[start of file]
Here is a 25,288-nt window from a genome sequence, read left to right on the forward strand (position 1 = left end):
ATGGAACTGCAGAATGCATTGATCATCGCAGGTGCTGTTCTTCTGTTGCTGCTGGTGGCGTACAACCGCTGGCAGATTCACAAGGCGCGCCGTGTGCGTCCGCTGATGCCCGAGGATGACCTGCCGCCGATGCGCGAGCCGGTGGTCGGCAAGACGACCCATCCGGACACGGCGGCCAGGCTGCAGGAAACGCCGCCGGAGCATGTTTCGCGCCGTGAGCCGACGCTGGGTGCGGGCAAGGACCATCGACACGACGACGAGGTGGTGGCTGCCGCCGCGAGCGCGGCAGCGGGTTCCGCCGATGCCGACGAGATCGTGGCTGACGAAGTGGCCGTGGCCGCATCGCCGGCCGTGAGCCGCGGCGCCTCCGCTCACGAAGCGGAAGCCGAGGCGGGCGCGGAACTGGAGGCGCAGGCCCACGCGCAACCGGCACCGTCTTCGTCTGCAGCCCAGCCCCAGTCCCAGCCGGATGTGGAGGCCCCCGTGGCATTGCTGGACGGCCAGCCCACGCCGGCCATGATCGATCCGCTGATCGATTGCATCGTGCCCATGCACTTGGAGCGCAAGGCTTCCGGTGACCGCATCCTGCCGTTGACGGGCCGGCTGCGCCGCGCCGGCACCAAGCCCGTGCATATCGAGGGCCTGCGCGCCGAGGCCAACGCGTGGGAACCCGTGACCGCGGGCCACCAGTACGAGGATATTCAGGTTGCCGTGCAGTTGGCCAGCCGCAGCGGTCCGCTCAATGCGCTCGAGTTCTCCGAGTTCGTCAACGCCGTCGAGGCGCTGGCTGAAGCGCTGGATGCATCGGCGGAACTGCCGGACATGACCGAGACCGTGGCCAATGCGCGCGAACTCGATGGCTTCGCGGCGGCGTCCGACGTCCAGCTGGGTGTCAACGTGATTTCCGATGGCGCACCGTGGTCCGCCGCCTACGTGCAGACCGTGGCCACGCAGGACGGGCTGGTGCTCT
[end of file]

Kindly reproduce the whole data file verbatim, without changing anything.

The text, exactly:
Here is a 25,288-nt window from a genome sequence, read left to right on the forward strand (position 1 = left end):
ATGGAACTGCAGAATGCATTGATCATCGCAGGTGCTGTTCTTCTGTTGCTGCTGGTGGCGTACAACCGCTGGCAGATTCACAAGGCGCGCCGTGTGCGTCCGCTGATGCCCGAGGATGACCTGCCGCCGATGCGCGAGCCGGTGGTCGGCAAGACGACCCATCCGGACACGGCGGCCAGGCTGCAGGAAACGCCGCCGGAGCATGTTTCGCGCCGTGAGCCGACGCTGGGTGCGGGCAAGGACCATCGACACGACGACGAGGTGGTGGCTGCCGCCGCGAGCGCGGCAGCGGGTTCCGCCGATGCCGACGAGATCGTGGCTGACGAAGTGGCCGTGGCCGCATCGCCGGCCGTGAGCCGCGGCGCCTCCGCTCACGAAGCGGAAGCCGAGGCGGGCGCGGAACTGGAGGCGCAGGCCCACGCGCAACCGGCACCGTCTTCGTCTGCAGCCCAGCCCCAGTCCCAGCCGGATGTGGAGGCCCCCGTGGCATTGCTGGACGGCCAGCCCACGCCGGCCATGATCGATCCGCTGATCGATTGCATCGTGCCCATGCACTTGGAGCGCAAGGCTTCCGGTGACCGCATCCTGCCGTTGACGGGCCGGCTGCGCCGCGCCGGCACCAAGCCCGTGCATATCGAGGGCCTGCGCGCCGAGGCCAACGCGTGGGAACCCGTGACCGCGGGCCACCAGTACGAGGATATTCAGGTTGCCGTGCAGTTGGCCAGCCGCAGCGGTCCGCTCAATGCGCTCGAGTTCTCCGAGTTCGTCAACGCCGTCGAGGCGCTGGCTGAAGCGCTGGATGCATCGGCGGAACTGCCGGACATGACCGAGACCGTGGCCAATGCGCGCGAACTCGATGGCTTCGCGGCGGCGTCCGACGTCCAGCTGGGTGTCAACGTGATTTCCGATGGCGCACCGTGGTCCGCCGCCTACGTGCAGACCGTGGCCACGCAGGACGGGCTGGTGCTCT